Cascade Locks to Swift Creek Reservoir, 44 miles. Today we’ll begin by cycling across the Columbia River on the striking, 1,127-foot-long Bridge of the Gods. Arriving in Washington State, we’ll follow predominantly lightly traveled, tree-lined roads that offer plenty of places to pause and soak up the scenery. You’ll want to stop at McClellan viewpoint, for example, to take in a spectacular view of distant Mount St. Helens. Less than a mile from tonight’s off-the-grid camp, you’ll also want to check out the Pine Creek Information Station, with its interpretive displays and video about the 1980 eruption of the volcano.
Swift Creek Reservoir to Randle, 47 miles. Once again we’ll ride on low-traffic roads, this time on byways winding through the Gifford Pinchot National Forest, one of our country’s oldest national forests and named after the first chief of the Forest Service. More views of Mount St. Helens are ours to enjoy today, when we’ll also catch our first glimpse of glacier-clad Mount Rainier.
Randle to Paradise, Mount Rainier National Park, 49 miles. You’ll want to keep your camera close at hand today as we climb toward Mount Rainier on a swath of roadway reminiscent of Glacier National Park’s Going-to-the-Sun Road. The day’s ride includes more than 5,000 feet of elevation gain — but it’s effort well spent, as you enjoy views that will make you realize that you really are on the road to Paradise. Tonight’s lodging is at the historic Paradise Inn, where we’ll take a break from our camping-and-cooking routine to bask in the luxury of indoor lodging and restaurant dining.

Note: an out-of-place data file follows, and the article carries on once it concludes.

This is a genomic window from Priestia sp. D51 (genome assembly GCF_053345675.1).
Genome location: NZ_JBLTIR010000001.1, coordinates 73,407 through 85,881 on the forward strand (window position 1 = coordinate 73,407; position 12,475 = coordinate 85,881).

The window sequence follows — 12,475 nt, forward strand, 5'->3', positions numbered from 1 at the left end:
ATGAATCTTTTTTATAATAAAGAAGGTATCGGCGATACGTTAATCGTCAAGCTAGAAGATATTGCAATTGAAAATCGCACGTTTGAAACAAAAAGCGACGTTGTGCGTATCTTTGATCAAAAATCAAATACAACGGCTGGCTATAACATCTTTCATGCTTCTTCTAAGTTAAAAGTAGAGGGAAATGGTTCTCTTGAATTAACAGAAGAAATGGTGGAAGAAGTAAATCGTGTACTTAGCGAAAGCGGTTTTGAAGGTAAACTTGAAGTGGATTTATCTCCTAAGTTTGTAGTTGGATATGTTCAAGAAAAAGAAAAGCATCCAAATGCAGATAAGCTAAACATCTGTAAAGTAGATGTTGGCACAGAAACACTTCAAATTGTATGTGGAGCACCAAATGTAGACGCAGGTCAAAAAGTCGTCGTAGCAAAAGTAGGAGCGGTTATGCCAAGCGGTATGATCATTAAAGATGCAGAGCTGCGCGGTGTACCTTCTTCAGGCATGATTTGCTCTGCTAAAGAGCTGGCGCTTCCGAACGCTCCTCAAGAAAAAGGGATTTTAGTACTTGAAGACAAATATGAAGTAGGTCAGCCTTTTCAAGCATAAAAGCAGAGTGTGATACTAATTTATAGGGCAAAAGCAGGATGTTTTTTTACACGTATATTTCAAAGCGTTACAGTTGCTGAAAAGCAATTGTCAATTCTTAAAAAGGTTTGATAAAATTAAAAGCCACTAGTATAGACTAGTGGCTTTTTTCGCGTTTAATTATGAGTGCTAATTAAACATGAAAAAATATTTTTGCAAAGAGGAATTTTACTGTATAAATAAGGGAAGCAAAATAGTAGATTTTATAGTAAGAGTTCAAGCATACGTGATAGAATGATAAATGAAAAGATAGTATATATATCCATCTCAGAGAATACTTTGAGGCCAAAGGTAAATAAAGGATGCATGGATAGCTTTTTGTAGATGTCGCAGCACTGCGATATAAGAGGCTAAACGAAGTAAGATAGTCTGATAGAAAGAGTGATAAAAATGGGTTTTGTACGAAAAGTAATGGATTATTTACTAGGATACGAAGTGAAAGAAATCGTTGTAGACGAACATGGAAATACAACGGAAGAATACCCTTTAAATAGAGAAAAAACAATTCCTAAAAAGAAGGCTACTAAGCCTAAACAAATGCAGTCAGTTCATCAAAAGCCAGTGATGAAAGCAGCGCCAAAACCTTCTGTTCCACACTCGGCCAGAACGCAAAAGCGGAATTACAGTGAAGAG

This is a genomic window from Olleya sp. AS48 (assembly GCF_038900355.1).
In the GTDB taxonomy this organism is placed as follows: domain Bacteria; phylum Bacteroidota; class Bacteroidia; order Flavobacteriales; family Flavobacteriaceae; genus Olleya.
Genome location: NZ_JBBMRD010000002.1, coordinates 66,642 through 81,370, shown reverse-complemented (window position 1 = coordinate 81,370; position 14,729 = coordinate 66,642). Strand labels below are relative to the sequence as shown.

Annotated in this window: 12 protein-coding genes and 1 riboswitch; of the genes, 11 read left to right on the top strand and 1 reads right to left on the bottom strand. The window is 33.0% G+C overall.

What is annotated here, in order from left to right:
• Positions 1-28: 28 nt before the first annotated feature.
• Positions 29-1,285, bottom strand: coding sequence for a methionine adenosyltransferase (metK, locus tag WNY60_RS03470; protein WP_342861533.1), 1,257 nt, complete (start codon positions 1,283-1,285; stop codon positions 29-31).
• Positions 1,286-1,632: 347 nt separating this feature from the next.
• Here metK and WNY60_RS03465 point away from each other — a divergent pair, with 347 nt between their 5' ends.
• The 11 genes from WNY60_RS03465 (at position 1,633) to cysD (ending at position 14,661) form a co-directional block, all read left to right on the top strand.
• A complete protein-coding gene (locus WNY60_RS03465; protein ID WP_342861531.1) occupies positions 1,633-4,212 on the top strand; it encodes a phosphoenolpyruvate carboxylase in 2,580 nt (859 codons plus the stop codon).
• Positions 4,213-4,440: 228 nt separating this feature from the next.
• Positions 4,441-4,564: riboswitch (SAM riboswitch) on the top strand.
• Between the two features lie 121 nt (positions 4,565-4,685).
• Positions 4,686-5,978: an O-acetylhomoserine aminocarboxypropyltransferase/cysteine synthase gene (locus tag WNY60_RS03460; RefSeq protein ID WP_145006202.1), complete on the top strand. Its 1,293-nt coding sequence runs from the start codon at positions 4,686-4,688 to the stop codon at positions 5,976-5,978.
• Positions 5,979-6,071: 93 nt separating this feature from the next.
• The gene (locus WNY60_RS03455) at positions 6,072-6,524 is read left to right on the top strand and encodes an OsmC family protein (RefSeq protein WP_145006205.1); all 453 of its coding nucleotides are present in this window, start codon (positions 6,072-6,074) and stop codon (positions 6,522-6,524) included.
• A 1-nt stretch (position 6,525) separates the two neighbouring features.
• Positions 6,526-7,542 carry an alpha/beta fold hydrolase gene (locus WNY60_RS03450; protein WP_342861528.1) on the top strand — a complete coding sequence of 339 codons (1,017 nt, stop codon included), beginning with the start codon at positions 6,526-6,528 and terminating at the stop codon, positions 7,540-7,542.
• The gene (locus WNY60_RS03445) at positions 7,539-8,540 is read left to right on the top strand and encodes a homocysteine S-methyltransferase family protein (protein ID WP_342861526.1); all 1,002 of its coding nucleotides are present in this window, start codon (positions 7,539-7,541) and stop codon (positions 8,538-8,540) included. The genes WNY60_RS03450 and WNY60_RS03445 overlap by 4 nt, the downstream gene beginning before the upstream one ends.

Layover Day, Mount Rainier National Park. Hiking, horseback riding, and more are just out the door, so you can spend the day exploring the trails radiating out from Paradise. Or, you can see even more of the park by jumping aboard a free shuttle bus. Rather take it easy and smell the roses? Our visit to Mount Rainier happens at the traditional height of wildflower season, so you needn’t wander far to wade into meadow full of them. Photo ops galore!
Mount Rainier to Windy Point, 65 miles. Take your time freefalling out of Mount Rainier National Park. But, in the Cascades, what comes down must eventually go back up: It’s soon time for another long climb, this one ascending White Pass. The uphill effort is rewarded with a downhill to Rimrock Lake, then a flat ride alongside the lake. We’ll establish camp at a Forest Service campground along the Tieton River, a tributary of the Naches.